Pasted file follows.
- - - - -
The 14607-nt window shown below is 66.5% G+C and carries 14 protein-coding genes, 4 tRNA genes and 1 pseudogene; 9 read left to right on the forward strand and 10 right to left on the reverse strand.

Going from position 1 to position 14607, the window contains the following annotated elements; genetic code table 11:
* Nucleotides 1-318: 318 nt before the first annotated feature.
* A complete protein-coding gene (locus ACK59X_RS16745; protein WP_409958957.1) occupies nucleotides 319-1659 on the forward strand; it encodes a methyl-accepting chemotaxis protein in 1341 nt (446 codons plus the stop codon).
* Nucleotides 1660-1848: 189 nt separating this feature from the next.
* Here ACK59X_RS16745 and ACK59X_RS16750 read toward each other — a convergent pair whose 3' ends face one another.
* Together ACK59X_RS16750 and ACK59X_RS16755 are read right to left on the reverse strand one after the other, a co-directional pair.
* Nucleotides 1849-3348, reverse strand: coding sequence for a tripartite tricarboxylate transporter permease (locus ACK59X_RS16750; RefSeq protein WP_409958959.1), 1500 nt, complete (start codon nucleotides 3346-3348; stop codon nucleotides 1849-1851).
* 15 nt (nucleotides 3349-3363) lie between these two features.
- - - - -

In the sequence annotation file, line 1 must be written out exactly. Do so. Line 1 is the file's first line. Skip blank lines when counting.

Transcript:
The 14607-nt window shown below is 66.5% G+C and carries 14 protein-coding genes, 4 tRNA genes and 1 pseudogene; 9 read left to right on the forward strand and 10 right to left on the reverse strand.